where R is the Rydberg constant, 2π2με4/h2, where μ is the reduced mass Mme/(M+me), M is the mass of the nucleus, me is the mass of the electron, ε is the unit of electric charge, and h is Planck's constant. R=13.598 eV. In the Bohr atom, all electrons with common n are degenerate, i.e., they all lie at the same energy.

Quantum Numbers for Atoms

As with electrons, 4 quantum numbers suffice to describe the electronic state of an atom or ion.

L is the total orbital angular momentum. For hydrogenic ions and alkalis, with a single electron in the outer shell, L=l. L corresponds to the term of the ion (S terms have L=0, P terms have L=1, etc.). In the case of more than one electron in the outer shell, the value of L takes on all possible values of Σli (see Table 1, which is Table 5 from Herzberg).

 Table 1 Electron L Term Configuration s 0 S sp 1 P pp 0 1 2 S P D pd 1 2 3 P D F dd 0 1 2 3 4 S P D F G ppp 0 1 1 1 2 2 3 S P P P D D F

The quantum number S is the absolute value of the total electron spin abs(Σsi). Note: this S is not the same as the term S). Each electron has a spin of +/- 1/2. S is integral for an even number of electrons, and half integral for an odd number. S=0 for a closed shell. J represents the total angular momentum of the atom of ion. It is the vector sum of L and S. For a hydrogenic ion, L=0, S=1/2, and J=1/2. For more complex atom, J takes on the values L+S, L+S-1, ..., abs(L-S), where abs is the absolute magnitude. For a given L, there are 2S+1 possible values of J, unless L<S, in which case there are 2L+1 possible values of J. M, the Magnetic quantum number, takes on values of J, J-1, ..., 0, ..., -J-1, -J.

Spectroscopic Notation

The atomic level is described as
n 2S+1LJ
where S, n, and J are the quantum numbers defined above, and L is the term (S,P,D,F,G, etc). 2S+1 is the multiplicity.

You may also see the level described as

n lx 2S+1LJ
where l is the orbital of electron (s, p, d, etc.) and x is the number of electrons in that orbital (e.g., 1 or 2 for an s orbital, 1 to 6 for a p orbital. n lx is the configuration of the outermost electrons.

Terms, Configurations, and Levels

The outermost electron in an atom or ion is the one that usually undergoes transitions, and so the state of that electron describes the state of the atom or ion.

The configuration describes the n and l values for all the electrons in an atom. For example, the ground state of Boron has a 1s22s22p configuration, with 2 electrons filling the n=1 level (l=0), 2 electrons in the n=2, l=0 s orbital, and the fifth electron beginning to populate the 2p orbital.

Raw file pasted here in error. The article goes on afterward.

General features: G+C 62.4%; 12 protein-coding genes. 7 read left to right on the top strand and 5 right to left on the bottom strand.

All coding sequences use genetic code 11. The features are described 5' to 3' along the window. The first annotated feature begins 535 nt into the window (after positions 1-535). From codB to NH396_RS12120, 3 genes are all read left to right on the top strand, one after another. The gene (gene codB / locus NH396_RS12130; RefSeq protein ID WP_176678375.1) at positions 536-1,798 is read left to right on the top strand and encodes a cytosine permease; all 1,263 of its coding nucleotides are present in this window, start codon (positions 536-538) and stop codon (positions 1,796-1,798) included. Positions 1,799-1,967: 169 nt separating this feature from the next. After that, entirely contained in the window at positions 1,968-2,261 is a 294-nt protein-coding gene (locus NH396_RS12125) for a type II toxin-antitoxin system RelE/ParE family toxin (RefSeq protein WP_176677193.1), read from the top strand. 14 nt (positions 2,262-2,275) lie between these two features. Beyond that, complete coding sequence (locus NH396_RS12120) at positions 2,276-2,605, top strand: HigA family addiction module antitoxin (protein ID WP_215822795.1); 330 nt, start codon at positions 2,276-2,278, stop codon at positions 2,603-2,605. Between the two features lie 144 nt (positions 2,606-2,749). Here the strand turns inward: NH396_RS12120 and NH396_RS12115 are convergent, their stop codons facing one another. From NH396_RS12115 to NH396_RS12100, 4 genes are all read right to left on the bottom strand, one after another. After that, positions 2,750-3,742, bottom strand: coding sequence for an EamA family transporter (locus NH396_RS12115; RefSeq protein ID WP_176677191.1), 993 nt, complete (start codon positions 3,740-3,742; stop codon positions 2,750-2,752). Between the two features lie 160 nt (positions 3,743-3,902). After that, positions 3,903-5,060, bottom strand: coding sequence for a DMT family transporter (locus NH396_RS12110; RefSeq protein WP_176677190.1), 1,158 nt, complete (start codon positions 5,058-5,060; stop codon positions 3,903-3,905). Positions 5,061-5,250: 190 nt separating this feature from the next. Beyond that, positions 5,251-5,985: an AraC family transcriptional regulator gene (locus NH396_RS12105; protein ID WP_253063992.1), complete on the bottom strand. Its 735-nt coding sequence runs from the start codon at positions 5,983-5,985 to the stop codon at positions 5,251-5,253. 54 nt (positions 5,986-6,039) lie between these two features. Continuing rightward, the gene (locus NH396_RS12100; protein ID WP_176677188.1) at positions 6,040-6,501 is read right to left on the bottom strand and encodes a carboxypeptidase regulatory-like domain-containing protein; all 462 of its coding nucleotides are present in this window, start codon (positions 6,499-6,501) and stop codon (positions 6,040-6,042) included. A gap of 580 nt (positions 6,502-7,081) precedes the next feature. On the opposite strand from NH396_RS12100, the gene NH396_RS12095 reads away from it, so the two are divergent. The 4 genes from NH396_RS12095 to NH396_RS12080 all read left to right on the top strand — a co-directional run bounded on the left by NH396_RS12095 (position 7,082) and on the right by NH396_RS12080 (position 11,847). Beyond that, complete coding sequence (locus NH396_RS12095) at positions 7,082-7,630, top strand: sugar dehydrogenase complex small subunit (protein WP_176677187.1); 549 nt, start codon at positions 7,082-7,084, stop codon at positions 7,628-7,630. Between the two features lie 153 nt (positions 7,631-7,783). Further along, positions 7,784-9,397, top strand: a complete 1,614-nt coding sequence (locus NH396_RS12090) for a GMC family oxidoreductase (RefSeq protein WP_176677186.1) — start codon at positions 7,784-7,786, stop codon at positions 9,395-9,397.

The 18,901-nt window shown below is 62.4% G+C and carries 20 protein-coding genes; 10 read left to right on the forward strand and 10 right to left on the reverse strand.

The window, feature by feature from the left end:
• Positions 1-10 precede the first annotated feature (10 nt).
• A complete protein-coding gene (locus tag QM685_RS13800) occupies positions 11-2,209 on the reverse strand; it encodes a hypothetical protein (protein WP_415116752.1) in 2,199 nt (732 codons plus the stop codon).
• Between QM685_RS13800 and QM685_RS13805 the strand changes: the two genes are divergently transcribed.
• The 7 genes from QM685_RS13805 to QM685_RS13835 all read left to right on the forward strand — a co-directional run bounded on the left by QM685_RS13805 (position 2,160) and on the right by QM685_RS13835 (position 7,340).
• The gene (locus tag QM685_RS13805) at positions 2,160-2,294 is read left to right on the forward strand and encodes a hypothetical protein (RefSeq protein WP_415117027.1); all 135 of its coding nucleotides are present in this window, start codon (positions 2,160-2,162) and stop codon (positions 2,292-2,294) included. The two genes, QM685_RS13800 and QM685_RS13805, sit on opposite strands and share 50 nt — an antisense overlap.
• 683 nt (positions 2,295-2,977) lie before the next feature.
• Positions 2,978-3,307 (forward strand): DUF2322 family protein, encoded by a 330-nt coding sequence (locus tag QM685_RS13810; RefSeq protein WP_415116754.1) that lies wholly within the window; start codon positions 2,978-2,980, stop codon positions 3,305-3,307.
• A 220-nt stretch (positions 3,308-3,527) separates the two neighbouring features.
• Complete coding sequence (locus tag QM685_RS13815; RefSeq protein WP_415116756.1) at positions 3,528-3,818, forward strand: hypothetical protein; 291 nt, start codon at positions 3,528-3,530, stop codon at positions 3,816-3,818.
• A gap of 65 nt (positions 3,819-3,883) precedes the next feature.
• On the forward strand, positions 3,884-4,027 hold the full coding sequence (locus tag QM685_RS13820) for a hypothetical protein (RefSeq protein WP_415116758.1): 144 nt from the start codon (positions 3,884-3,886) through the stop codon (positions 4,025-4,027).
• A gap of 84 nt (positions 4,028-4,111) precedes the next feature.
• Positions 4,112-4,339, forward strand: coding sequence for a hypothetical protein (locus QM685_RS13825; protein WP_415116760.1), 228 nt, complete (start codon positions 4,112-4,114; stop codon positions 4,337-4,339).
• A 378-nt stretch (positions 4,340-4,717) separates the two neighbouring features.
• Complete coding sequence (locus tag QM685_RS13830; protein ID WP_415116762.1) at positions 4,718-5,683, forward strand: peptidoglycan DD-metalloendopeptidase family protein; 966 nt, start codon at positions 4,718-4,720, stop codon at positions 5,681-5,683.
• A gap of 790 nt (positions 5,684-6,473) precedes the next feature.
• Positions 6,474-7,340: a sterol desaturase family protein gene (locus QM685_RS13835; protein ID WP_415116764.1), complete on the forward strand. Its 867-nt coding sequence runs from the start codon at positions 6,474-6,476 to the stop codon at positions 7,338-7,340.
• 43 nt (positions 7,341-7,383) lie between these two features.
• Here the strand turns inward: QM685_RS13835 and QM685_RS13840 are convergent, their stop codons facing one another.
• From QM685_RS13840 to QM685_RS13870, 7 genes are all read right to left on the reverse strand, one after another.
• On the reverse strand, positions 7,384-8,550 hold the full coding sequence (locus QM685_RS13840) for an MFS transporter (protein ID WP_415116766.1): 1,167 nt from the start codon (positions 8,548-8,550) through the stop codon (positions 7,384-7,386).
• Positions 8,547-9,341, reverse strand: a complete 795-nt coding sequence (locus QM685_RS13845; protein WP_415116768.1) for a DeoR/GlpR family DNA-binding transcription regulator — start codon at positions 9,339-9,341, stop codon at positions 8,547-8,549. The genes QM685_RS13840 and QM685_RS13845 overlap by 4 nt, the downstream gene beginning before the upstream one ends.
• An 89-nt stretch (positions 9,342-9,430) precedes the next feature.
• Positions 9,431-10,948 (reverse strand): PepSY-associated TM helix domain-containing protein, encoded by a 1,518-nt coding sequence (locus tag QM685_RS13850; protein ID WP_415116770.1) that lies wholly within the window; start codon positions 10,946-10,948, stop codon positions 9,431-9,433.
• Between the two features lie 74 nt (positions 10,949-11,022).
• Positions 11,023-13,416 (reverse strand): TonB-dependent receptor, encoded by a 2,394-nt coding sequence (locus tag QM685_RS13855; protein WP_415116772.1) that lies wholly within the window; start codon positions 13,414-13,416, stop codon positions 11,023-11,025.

The level is the set of 2J+1 states with specific values of L, S, and J. The difference in the energy between two levels gives the wavelength or frequency of an atomic transition.

The term is the set of levels characterized by a specific S and L. The ground state of Boron has a 2P1/2 term. Closed shells always have a 1S0 term.

Atoms whose outer electrons have l=0,1,2,3,4 are referred to as S, P, D, F, G terms, respectively ( Note that an electron with l=0 is called an s electron; lower case terms refer to individual electrons. For example, In the ground state, Boron has 4 s electrons (2 in the n=1 level and 2 in the n=2 level) and one p electron. The ground state term of the atom is P. Warning: the s in an s electron has nothing to do with the quantum number s.). This is a carryover from early spectroscopic nomenclature (sharp, principal, diffuse, and fundamental bands, with G following F alphabetically) for alkali atoms, those with a closed shell of electrons plus a single valence electron, such as Li, Na, K, Mg II, Ca II.

Selection Rules

In complex ions, there are an enormous number of possible transitions. Not all of these possible transitions are observed. This is because some transitions are more likely than others. Selection rules were arrived at empirically to describe those changes in quantum numbers that were observed (permitted transitions) and those which did not (forbidden transitions). The basic selection rules, which strictly apply only to simple configurations which obey strict L-S coupling (In a simple atom or ion, L and S vector-sum to J. The levels of L and S do not affect each other. This lack of interaction is known as L-S coupling. In complex atoms or ions, levels of L and S can interact, leading to a breakdown in L-S coupling (physicists can be just as illogical as atronomers in their nomenclature!). When this happens, L and S are no longer interpretable in terms of angular momenta.), are: